Silver Surfer: Black

Silver Surfer: Black

Tradd Moore & Donny Cates

Marvel Comics


120 pages

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There are two main things of interest in Silver Surfer: Black, and the first of them is Tradd Moore. I came across his work first in The New World, the miniseries he co-created with Aleš Kot for Image. It’s art that pops. While some pages are hyper-detailed, others are simple and stark, usually colored flat. It gives them a faint sense of advertising. Maybe selling a soft drink, but one you can’t buy in this solar system. 

It’s psychedelic, too. I don’t just mean that it has too-bright colors – though yes, it has those as well, courtesy of colorist Heather Moore. I mean his art features lingering trace-images, hanging in the air, and an organic quality that curves every straight line. Moore’s art breathes, in and out. His dynamic layouts mean the story’s always moving but moving in a kind of queasy slow motion.

So how do these qualities translate to the Silver Surfer, Sentinel of the Spaceways? Oddly.

I mean that in the best possible way. Moore’s art is one of the weirder styles you’ll see in a mainstream Marvel comic, rivaling Chris Bachalo at his most baroque. He draws his hero from underneath, highlighting his always alarming lack of genitals and abs that look more like tumors growing out of the Surfer’s torso. Exaggerated perspective gives the god-like Galactus a tiny helmet and enormous legs, swimming in a sea of blood. (The vivid colors are by Dave Stewart this time round.) The series swings from presenting the Silver Surfer as a pin-up superhero to a small point of light surrounded by cosmic madness. Writer Donny Cates’ script calls for the first page to be a “Tradd, show us what you got” moment, and Moore follows that command the whole way through.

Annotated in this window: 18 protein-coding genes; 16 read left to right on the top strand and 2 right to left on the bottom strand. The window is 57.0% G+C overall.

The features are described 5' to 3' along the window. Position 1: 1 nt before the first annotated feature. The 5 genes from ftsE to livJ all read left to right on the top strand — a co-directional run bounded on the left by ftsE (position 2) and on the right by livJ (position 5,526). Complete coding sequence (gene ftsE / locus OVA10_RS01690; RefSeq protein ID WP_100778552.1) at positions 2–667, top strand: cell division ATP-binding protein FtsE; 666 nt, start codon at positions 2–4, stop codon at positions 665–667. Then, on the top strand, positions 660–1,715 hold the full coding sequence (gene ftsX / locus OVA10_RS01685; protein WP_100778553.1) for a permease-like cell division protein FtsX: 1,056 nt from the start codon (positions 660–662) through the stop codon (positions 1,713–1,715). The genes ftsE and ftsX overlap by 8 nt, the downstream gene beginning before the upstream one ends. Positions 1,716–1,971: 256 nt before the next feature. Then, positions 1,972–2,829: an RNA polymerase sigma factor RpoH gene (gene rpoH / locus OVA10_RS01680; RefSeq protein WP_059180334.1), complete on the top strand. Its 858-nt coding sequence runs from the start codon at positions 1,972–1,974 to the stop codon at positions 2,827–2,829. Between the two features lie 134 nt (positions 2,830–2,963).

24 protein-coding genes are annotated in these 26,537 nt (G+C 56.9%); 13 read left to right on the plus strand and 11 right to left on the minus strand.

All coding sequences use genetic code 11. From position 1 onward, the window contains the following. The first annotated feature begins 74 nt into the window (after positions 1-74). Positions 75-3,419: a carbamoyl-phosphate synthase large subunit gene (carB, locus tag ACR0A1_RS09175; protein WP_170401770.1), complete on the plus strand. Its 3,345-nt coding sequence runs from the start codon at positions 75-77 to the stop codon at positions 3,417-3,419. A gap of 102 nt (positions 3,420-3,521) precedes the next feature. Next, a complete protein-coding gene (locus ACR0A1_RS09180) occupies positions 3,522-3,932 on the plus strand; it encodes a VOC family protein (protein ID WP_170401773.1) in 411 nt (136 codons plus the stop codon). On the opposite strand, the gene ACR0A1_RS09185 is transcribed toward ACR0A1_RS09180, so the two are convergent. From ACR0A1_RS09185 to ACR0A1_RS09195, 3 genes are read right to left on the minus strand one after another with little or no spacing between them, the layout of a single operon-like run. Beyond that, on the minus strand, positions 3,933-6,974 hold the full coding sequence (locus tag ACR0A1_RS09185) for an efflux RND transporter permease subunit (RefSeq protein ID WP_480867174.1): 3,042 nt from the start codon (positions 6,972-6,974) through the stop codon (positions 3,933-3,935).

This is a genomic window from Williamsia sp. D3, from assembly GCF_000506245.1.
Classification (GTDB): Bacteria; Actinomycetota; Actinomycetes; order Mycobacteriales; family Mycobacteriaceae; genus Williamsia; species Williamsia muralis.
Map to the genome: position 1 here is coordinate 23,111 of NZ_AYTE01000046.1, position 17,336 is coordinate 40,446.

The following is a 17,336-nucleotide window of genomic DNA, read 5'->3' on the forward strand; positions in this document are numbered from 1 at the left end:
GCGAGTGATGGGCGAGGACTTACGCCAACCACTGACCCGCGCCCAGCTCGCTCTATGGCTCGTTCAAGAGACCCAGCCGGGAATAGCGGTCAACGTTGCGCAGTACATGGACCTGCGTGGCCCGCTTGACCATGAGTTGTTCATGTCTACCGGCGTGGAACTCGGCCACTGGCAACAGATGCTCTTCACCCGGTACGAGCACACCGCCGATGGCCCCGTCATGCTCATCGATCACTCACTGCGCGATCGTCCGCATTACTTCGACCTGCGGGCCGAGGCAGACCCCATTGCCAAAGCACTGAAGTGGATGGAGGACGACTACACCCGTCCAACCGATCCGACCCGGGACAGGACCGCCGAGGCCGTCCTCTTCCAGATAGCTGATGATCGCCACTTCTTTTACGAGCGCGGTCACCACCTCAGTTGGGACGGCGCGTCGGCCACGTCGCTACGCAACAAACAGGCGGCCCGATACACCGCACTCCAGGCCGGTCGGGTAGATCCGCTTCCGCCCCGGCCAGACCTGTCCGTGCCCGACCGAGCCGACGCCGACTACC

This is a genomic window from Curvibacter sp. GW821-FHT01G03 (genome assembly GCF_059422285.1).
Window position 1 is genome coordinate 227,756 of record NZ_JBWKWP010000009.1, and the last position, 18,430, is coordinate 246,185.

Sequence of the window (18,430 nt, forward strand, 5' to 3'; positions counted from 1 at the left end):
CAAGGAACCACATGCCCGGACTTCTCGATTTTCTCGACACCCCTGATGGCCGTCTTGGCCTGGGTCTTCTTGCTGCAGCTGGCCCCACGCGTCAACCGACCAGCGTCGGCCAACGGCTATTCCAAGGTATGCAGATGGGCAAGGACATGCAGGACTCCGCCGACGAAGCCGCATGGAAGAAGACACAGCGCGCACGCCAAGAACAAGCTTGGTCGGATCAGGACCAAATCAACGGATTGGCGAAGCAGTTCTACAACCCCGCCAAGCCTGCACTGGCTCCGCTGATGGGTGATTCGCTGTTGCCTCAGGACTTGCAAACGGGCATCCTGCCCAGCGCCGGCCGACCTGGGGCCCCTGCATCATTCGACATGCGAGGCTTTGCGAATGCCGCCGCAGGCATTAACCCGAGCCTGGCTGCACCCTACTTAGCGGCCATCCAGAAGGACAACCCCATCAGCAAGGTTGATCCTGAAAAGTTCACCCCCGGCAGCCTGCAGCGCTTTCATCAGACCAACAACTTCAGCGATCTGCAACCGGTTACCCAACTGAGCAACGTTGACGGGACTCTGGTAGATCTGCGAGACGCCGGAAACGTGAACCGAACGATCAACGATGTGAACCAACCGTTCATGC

The second point of interest is steeped in a little more Marvel lore, and concerns the Silver Surfer’s backstory. You see, he’s somewhat responsible for... uh... genocide. Multiple genocides, in fact. Silver Surfer: Black reminds its readers that its protagonist is actually Death incarnate throughout. Usually this is just an excuse for some angsty soliloquies, but Cates has something else planned too. It could be a pretty big shift for the character and it’ll be interesting to see if any other writers run with the ball. Cates does involve the larger Marvel Universe – the villain is from his Venom comics, I think? – but thankfully it’s nothing you need to know.

The story is a straightforward epic, eschewing unnecessary plot to allow more room for, say, a dark god riding a dragon through the void of space. Similarly, while the Surfer’s narration runs throughout, it’s never at length enough to distract from Moore’s heavy metal imagery. There’s throwaway cosmic poetry like “tectonic cancers and deep celestial hyper-light viruses” and smaller moments, too: when the Surfer encounters Ego, the Living Planet, he asks for permission to land. Ego gives it, adding, “Thank you for asking.”

When, late in the game, it’s revealed that Silver Surfer: Black is a loving response to the Parable two-parter from the late ‘80s – written by Stan Lee, drawn by goddamn Moebius – you have to admire Cates’ and Tradd’s ambition. As they say, you come at the king, you best not miss. Silver Surfer: Black might not be a bullseye, but it’s definitely a glancing blow.